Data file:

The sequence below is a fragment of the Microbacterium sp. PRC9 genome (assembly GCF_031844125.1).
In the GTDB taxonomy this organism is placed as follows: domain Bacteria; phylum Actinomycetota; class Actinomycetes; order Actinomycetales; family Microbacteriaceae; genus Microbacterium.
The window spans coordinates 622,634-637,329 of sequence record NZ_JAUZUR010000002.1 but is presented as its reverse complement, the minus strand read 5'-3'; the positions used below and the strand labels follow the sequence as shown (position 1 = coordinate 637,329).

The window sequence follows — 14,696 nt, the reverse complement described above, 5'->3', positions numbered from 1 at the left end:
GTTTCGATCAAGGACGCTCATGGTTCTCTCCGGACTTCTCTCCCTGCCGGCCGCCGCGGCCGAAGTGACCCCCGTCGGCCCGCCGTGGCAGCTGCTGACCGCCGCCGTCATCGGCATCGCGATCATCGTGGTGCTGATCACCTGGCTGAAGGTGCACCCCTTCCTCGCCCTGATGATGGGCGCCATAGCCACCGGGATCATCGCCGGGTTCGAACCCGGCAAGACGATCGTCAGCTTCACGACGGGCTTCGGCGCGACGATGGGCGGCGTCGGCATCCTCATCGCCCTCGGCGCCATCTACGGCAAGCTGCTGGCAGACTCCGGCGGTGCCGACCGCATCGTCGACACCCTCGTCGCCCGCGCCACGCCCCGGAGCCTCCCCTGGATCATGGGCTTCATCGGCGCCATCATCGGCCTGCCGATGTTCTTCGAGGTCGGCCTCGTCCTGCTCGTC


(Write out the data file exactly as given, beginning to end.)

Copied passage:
The sequence below is a fragment of the Microbacterium sp. PRC9 genome (assembly GCF_031844125.1).
In the GTDB taxonomy this organism is placed as follows: domain Bacteria; phylum Actinomycetota; class Actinomycetes; order Actinomycetales; family Microbacteriaceae; genus Microbacterium.
The window spans coordinates 622,634-637,329 of sequence record NZ_JAUZUR010000002.1 but is presented as its reverse complement, the minus strand read 5'-3'; the positions used below and the strand labels follow the sequence as shown (position 1 = coordinate 637,329).

The window sequence follows — 14,696 nt, the reverse complement described above, 5'->3', positions numbered from 1 at the left end:
GTTTCGATCAAGGACGCTCATGGTTCTCTCCGGACTTCTCTCCCTGCCGGCCGCCGCGGCCGAAGTGACCCCCGTCGGCCCGCCGTGGCAGCTGCTGACCGCCGCCGTCATCGGCATCGCGATCATCGTGGTGCTGATCACCTGGCTGAAGGTGCACCCCTTCCTCGCCCTGATGATGGGCGCCATAGCCACCGGGATCATCGCCGGGTTCGAACCCGGCAAGACGATCGTCAGCTTCACGACGGGCTTCGGCGCGACGATGGGCGGCGTCGGCATCCTCATCGCCCTCGGCGCCATCTACGGCAAGCTGCTGGCAGACTCCGGCGGTGCCGACCGCATCGTCGACACCCTCGTCGCCCGCGCCACGCCCCGGAGCCTCCCCTGGATCATGGGCTTCATCGGCGCCATCATCGGCCTGCCGATGTTCTTCGAGGTCGGCCTCGTCCTGCTCGTC